Books I read in 2016

In 2016, I only read 31 books.

Sadly, for a second year in a row, I missed my mark of reading 40+ books.

Of that 32, many were for research and study. For the rest, well I gotta be honest, I went for a lot of novellas to pad in the numbers when I noticed I was dipping behind.

In light of having just read four books this past week, it looks particularly bad. Maybe I was trying to overcompensate.

Oh well, here’s the list:

Crichton – Jurassic Park
Crichton – Rising Sun
Crichton – Lost World
Benchley – Jaws
Wolf – Envisioning Power
Manciejko – The Mixed Multitude
Hoover – Does God make the Man?
Guy – Becket: Warrior, Rebel, Martyr
Martin – Feast for Crows
Martin – Unsound Variations
Martin – A song for Lya
Martin – Game of Thrones
Hess – Magister Ludi
Orsi – History and Presence
Mankell – Return of the Dancing Master
Bishop – Beneath the Shattered Moons
Brunner – Give Warning to the World
Brunner – The Super Barbarians
Brunner – The Squares of the City
Heinlein – All you Zombies
Druon – The Strangled Queen
Druon – The Poisoned Crown
Dubuc – Frere Andre
Masterton – Tengu
Patanaik – Jaya
Mercer – Alexander the Great
Campbell – Who Goes There?
Plate – Key Terms in Material religion
McGrath – Christianity’s Dangerous Idea
Mitchell – Cloning Terror
Craig – The Fall of Japan
Hill – The Fireman

Some observations:
I rediscovered how easy it is to burn through a Michael Cricton novel on the bus / metro. More than once.

Joe Hill’s prose is roughly as addictive as the early work of his father (Steven King).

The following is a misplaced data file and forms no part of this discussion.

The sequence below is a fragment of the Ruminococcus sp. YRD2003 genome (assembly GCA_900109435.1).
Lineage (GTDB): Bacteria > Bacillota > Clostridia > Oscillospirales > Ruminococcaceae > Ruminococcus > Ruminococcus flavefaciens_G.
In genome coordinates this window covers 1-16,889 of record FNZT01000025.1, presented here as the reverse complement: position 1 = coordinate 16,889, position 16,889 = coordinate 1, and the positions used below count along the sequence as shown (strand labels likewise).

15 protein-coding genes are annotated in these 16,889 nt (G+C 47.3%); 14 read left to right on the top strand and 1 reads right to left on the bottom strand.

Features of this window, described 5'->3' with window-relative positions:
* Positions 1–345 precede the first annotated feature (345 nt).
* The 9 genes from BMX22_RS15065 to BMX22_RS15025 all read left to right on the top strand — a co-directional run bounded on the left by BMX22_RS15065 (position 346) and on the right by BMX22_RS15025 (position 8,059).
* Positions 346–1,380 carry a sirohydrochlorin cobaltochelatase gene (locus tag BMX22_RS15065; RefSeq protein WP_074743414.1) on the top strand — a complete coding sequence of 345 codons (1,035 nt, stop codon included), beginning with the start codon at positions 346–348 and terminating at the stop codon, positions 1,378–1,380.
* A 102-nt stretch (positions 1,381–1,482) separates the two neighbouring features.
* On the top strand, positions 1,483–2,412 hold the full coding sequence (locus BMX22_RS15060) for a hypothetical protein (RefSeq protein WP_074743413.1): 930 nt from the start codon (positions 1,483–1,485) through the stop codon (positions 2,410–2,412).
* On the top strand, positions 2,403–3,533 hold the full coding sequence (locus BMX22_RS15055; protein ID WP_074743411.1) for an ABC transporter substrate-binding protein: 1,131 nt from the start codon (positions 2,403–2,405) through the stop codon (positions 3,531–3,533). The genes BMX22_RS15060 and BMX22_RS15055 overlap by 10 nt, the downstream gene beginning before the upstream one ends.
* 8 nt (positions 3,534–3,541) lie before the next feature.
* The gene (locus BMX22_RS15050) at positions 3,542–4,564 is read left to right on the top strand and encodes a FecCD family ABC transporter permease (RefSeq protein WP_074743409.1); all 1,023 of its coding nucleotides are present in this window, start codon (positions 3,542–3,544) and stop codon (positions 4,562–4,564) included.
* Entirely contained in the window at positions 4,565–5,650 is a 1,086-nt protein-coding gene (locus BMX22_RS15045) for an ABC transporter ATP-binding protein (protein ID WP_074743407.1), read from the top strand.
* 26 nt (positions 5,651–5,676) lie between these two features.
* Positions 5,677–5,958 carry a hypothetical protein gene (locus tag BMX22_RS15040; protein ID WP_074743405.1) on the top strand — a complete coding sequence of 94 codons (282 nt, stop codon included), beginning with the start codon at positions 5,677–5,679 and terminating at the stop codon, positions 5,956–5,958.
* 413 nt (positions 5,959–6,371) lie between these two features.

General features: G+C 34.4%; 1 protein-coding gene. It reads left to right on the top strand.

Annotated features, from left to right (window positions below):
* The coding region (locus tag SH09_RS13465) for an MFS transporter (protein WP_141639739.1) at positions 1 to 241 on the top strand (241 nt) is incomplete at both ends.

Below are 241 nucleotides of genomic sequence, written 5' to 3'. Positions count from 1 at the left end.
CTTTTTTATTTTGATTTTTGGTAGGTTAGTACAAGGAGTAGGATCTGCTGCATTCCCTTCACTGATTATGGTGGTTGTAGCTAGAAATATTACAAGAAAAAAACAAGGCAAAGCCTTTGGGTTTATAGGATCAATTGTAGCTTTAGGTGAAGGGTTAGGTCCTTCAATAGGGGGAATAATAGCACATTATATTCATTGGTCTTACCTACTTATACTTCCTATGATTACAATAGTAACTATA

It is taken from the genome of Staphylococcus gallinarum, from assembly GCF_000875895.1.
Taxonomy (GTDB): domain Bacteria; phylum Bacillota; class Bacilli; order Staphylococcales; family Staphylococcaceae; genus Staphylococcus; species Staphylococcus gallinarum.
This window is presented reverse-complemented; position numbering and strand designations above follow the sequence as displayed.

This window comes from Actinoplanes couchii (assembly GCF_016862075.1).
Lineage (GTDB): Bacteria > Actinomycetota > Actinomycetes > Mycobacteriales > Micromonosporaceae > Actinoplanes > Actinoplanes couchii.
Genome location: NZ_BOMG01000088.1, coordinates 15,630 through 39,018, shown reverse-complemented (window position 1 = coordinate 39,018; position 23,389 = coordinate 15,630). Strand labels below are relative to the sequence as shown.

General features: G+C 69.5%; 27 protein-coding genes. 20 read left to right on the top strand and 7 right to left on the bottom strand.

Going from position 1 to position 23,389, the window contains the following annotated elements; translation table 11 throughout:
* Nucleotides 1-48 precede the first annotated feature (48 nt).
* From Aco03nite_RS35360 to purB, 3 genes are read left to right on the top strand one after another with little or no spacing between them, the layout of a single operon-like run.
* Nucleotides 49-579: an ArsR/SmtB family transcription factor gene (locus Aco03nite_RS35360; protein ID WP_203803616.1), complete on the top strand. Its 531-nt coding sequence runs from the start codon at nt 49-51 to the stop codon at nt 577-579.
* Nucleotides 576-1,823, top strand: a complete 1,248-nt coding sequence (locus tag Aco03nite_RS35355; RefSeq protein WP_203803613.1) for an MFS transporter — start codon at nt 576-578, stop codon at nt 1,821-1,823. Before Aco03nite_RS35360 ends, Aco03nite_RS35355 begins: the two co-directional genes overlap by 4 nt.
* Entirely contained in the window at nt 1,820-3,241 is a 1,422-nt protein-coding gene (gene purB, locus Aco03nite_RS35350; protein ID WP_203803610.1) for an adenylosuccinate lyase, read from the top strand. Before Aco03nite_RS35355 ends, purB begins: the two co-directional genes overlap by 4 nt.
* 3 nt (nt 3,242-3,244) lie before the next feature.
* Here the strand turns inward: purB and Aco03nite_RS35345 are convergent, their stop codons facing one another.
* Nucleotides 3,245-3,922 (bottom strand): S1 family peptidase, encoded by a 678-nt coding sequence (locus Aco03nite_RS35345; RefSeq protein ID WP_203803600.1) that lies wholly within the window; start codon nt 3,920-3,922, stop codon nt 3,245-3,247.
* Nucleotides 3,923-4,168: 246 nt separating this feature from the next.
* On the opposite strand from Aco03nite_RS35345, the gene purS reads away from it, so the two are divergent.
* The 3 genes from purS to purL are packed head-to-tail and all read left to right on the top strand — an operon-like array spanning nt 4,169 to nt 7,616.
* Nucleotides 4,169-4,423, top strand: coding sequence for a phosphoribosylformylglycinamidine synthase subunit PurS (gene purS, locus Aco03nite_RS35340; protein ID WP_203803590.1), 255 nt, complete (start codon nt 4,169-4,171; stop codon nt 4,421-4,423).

Amazon lets publishers charge WAY too much for some Kindle releases ($14.99 for an Ebook vs $4.99 for a Paperback… really Harper-Collins?)

Some confessions:
I reread a number of Martin’s crack-addictions that pass for novels, which I always seem to end up doing in the downtime between seasons of the show and the eventual (hopeful) release of his books.

John Brunner’s pulpy-science-fiction novels never disappoint. Fast-paced, imaginative and resolutely tacky yet awesome.

Some highs and lows (mostly lows):
Tengu was undeniably the trashiest book I read all year – but not without some enjoyment.

The premise: A possibly psychic, bed-ridden Japanese evil mastermind creates and army of demonic supersoldiers to invade the USA in retribution for Hiroshima and Nagasaki. Yup.

Crichton’s Rising Sun really comes in a distant second thanks to that one.

Magister Ludi was, in spite of all its ambitions, probably the most disappointing read of the year.

Yes, I know it won a Nobel Prize for literature, and it was masterfully written as a prose piece. I honestly can’t shame it for being beautifully told.

BUT in terms of story — of weaving together a meaningful narrative and characters — well…

I suppose there’s only so much time I want to spend with listless characters who bloviate for pages on end. This is not how humans speak to one another.

Perhaps at the time it was released, the premise and setup would have come across as more innovative and meaningful. However, it’s not my first time at the speculative lit-fic rodeo.

Within the first forty pages of a somewhat meandering setup I realized there was only one trajectory the novel could follow and one way it could end.

And then I spent the next couple hundred pages following that exact trajectory to that exact ending.

Anyways, enough shitting on the classics. Time for highlights.

Apart from the consistently excellent Henning Mankell mysteries, returning to Druon’s Cursed Kings series was a delight.

I’ve always been a buff for history and well-written non-fiction, and these generally fact-based historical fictions are addictive and engaging even if we know where they are leading us. Down the gutter for France.

Author: alexander

Drinker of bad wine and writer of many things.